Later, Tell el-Dab’a proved to be of interest to a young Austrian archaeologist named Manfred Bietak, who started excavating there in 1966. Year after year, he returned to the site, uncovering more and more evidence of a major Egyptian metropolis that had far-ranging connections to the rest of the eastern Mediterranean. He found pottery and weaponry from the Levant and Cyprus, and statues and seals similar to those from what is now Syria. Bietak spent nearly 50 years digging at Tell el-Dab’a, until security problems following the 2011 Arab Spring in Egypt forced the Austrian Archaeological Institute to halt its excavations there.
Today, Bietak is a professor at the University of Vienna and a researcher at the Austrian Academy. He works together with his team to sort through the decades of data from Tell el-Dab’a as part of an ERC Advanced Research Grant called The Enigma of the Hyksos. He is not alone in his interest in this period of Egyptian history. Also on board are researchers looking at the impact of the Hyksos on later Egyptian culture, their identity as immigrants, how they came to power, and the reasons for their eventual downfall. Another group headed by bioarchaeologist Holger Schutkowski, based at the University of Bournemouth in the United Kingdom, plans to begin analyzing human remains from around the region and hopes to create a data set that will show where the people of Avaris came from and whether they migrated during their lifetime. What Bietak has found has convinced him that Tell el-Dab’a was, indeed, Avaris—and that the ancient accounts and generations of Egyptologists alike had it wrong.
Rather than a tale of foreign imperialism, Bietak thinks the Hyksos rule was a more homegrown phenomenon, a tale of movement for economic and political reasons that would be familiar today. Immigrants from the Levant, not invaders, briefly elevated fellow immigrants, or perhaps a sympathetic elite from abroad—the Hyksos—to rule over all of Egypt. “The histories say they moved into Egypt by force and were very cruel, and led people away into slavery,” says Bietak. “But it wasn’t an invasion. After our excavations, we have no doubt it was a gradual infiltration.” Furthermore, Bietak believes this was done, at least at first, with the cooperation of the pharaohs.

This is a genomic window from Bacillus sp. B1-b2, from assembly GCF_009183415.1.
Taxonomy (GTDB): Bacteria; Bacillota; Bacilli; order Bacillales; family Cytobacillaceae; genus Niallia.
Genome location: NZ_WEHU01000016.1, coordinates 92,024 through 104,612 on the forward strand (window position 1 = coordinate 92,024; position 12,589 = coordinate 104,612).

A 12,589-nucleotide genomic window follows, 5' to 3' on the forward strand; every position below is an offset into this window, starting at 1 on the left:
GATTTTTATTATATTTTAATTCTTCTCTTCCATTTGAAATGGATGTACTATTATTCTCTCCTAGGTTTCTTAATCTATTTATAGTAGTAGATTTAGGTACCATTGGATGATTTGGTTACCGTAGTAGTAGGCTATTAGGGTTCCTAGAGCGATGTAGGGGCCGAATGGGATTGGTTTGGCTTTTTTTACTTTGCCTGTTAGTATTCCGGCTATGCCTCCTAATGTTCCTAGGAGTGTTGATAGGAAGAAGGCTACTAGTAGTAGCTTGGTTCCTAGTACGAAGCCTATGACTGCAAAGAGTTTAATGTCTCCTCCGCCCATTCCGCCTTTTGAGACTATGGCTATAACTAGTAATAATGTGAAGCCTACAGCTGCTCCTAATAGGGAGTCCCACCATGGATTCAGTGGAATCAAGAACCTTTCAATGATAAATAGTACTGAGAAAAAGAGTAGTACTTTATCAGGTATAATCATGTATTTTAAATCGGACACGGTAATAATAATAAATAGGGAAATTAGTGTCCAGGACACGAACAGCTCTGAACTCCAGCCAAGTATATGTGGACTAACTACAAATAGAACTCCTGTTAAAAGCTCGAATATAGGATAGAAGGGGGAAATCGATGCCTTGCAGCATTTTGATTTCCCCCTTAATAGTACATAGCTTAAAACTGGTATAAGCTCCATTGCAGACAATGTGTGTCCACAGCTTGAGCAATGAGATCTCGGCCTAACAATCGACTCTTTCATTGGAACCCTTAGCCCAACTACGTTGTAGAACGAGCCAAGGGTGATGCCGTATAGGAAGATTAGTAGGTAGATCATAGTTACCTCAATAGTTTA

And while Manetho’s bleak account of razed cities and enslaved children paints the Hyksos as a purely destructive force Egypt managed to overcome, evidence from Avaris and elsewhere suggests that they brought important innovations to the kingdom on the Nile, from the horse and chariot to new gods and an openness to the world. “In many ways, the Hyksos period is a groundbreaking period in Egyptian history,” says Kim Ryholt, an Egyptologist at the University of Copenhagen. “It’s the first time you have foreign people with foreign habits ruling in Egypt.”
Understanding the Hyksos phenomenon requires a long view of Egyptian history. The tale, Bietak argues, begins almost 600 years before they took power. Climate records show that around 2200 B.C., the world was gripped by a little ice age. In Egypt, the two centuries that followed were marked by persistent droughts. The prolonged dry spell may have led to political instability that resulted in the fragmentation of ancient Egypt’s Old Kingdom.
But Egypt wasn’t the only place affected by the change in climate. Drought also hit the desert regions to Egypt’s north and west, causing famines that may have spurred migrants from the Levant and the Libyan desert to pick up and head for the relative stability of Egypt’s annual Nilotic floods. This was the beginning of a period of intensive immigration, one the pharaohs tried to control with planned settlements and fortresses. The newcomers probably also brought their own language, which Bietak says was likely a western Semitic tongue related to Canaanite. “From the beginning, the 12th Dynasty [around 1981–1802 B.C.] employed mercenaries from western Asia,” says Bietak. “They moved into Egypt and offered their services to the local ruler in exchange for something to eat.”
Avaris, perched between the Nile’s northernmost tributaries, provided year-round access to the Mediterranean and was perfectly placed to attract these new immigrants. Evidence shows that long before the Hyksos made it their capital, Avaris was a multicultural town that served as one of ancient Egypt’s main military and commercial harbors. Over time, the port city also attracted shipbuilders, sailors, and other immigrants. “It was a local population hub mainly of people from the Levant,” Bietak says. “It blossomed with the blessing of the pharaohs during the late 12th Dynasty. During the 13th Dynasty [1802–1640 B.C.] it became more and more independent.”
Egyptian reliefs from the period depict these new arrivals as an exotic presence. They have mushroom-shaped hairstyles and wield slings and distinctive duckbill-shaped battleaxes, unlike their lance- and shield-wielding Egyptian counterparts. Nevertheless, evidence from Bietak’s excavations suggests that these immigrants played a central role in shaping the city, including importing pottery styles, ceremonial architecture, dress codes, and non-Egyptian burial customs and religious practices such as interment in the walls of buildings and donkey sacrifices found in tombs and the courtyards of palaces and temples.